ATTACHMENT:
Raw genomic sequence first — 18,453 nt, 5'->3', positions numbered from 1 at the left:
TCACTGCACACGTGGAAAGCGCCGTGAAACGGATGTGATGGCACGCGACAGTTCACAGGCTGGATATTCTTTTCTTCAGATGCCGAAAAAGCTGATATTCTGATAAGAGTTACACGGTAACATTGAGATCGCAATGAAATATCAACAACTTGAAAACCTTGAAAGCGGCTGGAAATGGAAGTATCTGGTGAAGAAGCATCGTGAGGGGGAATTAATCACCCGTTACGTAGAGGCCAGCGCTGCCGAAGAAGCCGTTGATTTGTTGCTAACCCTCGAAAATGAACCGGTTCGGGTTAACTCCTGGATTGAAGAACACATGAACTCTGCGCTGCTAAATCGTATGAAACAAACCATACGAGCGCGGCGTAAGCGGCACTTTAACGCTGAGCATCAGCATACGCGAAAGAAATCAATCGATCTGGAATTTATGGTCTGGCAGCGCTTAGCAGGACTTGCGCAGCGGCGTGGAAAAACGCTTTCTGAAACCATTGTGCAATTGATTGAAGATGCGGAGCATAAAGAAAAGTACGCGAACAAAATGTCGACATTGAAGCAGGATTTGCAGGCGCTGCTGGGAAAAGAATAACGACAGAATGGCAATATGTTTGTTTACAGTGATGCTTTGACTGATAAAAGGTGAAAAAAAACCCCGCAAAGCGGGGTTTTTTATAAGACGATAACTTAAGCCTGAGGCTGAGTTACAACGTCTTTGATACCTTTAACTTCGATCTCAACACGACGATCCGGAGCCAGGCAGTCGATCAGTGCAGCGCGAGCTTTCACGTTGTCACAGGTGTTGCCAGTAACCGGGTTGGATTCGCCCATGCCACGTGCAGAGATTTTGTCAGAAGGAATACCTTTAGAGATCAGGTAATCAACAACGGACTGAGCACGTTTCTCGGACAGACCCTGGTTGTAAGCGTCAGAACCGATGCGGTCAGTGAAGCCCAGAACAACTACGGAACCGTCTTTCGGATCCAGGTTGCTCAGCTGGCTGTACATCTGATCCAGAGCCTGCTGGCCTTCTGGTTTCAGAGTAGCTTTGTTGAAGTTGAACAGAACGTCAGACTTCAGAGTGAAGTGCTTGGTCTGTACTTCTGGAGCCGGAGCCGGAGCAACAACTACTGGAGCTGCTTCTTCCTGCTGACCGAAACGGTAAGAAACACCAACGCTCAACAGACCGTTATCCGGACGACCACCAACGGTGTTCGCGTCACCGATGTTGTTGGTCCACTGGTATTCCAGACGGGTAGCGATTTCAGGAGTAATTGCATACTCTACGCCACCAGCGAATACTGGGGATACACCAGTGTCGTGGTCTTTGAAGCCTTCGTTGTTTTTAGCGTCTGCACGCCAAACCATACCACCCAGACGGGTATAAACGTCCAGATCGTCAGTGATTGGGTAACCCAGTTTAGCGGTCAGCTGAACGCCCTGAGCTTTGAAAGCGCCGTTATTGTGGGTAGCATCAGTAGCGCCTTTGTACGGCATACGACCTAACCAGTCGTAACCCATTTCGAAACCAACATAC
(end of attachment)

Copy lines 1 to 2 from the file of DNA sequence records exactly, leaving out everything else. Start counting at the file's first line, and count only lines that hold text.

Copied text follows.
Raw genomic sequence first — 18,453 nt, 5'->3', positions numbered from 1 at the left:
TCACTGCACACGTGGAAAGCGCCGTGAAACGGATGTGATGGCACGCGACAGTTCACAGGCTGGATATTCTTTTCTTCAGATGCCGAAAAAGCTGATATTCTGATAAGAGTTACACGGTAACATTGAGATCGCAATGAAATATCAACAACTTGAAAACCTTGAAAGCGGCTGGAAATGGAAGTATCTGGTGAAGAAGCATCGTGAGGGGGAATTAATCACCCGTTACGTAGAGGCCAGCGCTGCCGAAGAAGCCGTTGATTTGTTGCTAACCCTCGAAAATGAACCGGTTCGGGTTAACTCCTGGATTGAAGAACACATGAACTCTGCGCTGCTAAATCGTATGAAACAAACCATACGAGCGCGGCGTAAGCGGCACTTTAACGCTGAGCATCAGCATACGCGAAAGAAATCAATCGATCTGGAATTTATGGTCTGGCAGCGCTTAGCAGGACTTGCGCAGCGGCGTGGAAAAACGCTTTCTGAAACCATTGTGCAATTGATTGAAGATGCGGAGCATAAAGAAAAGTACGCGAACAAAATGTCGACATTGAAGCAGGATTTGCAGGCGCTGCTGGGAAAAGAATAACGACAGAATGGCAATATGTTTGTTTACAGTGATGCTTTGACTGATAAAAGGTGAAAAAAAACCCCGCAAAGCGGGGTTTTTTATAAGACGATAACTTAAGCCTGAGGCTGAGTTACAACGTCTTTGATACCTTTAACTTCGATCTCAACACGACGATCCGGAGCCAGGCAGTCGATCAGTGCAGCGCGAGCTTTCACGTTGTCACAGGTGTTGCCAGTAACCGGGTTGGATTCGCCCATGCCACGTGCAGAGATTTTGTCAGAAGGAATACCTTTAGAGATCAGGTAATCAACAACGGACTGAGCACGTTTCTCGGACAGACCCTGGTTGTAAGCGTCAGAACCGATGCGGTCAGTGAAGCCCAGAACAACTACGGAACCGTCTTTCGGATCCAGGTTGCTCAGCTGGCTGTACATCTGATCCAGAGCCTGCTGGCCTTCTGGTTTCAGAGTAGCTTTGTTGAAGTTGAACAGAACGTCAGACTTCAGAGTGAAGTGCTTGGTCTGTACTTCTGGAGCCGGAGCCGGAGCAACAACTACTGGAGCTGCTTCTTCCTGCTGACCGAAACGGTAAGAAACACCAACGCTCAACAGACCGTTATCCGGACGACCACCAACGGTGTTCGCGTCACCGATGTTGTTGGTCCACTGGTATTCCAGACGGGTAGCGATTTCAGGAGTAATTGCATACTCTACGCCACCAGCGAATACTGGGGATACACCAGTGTCGTGGTCTTTGAAGCCTTCGTTGTTTTTAGCGTCTGCACGCCAAACCATACCACCCAGACGGGTATAAACGTCCAGATCGTCAGTGATTGGGTAACCCAGTTTAGCGGTCAGCTGAACGCCCTGAGCTTTGAAAGCGCCGTTATTGTGGGTAGCATCAGTAGCGCCTTTGTACGGCATACGACCTAACCAGTCGTAACCCATTTCGAAACCAACATAC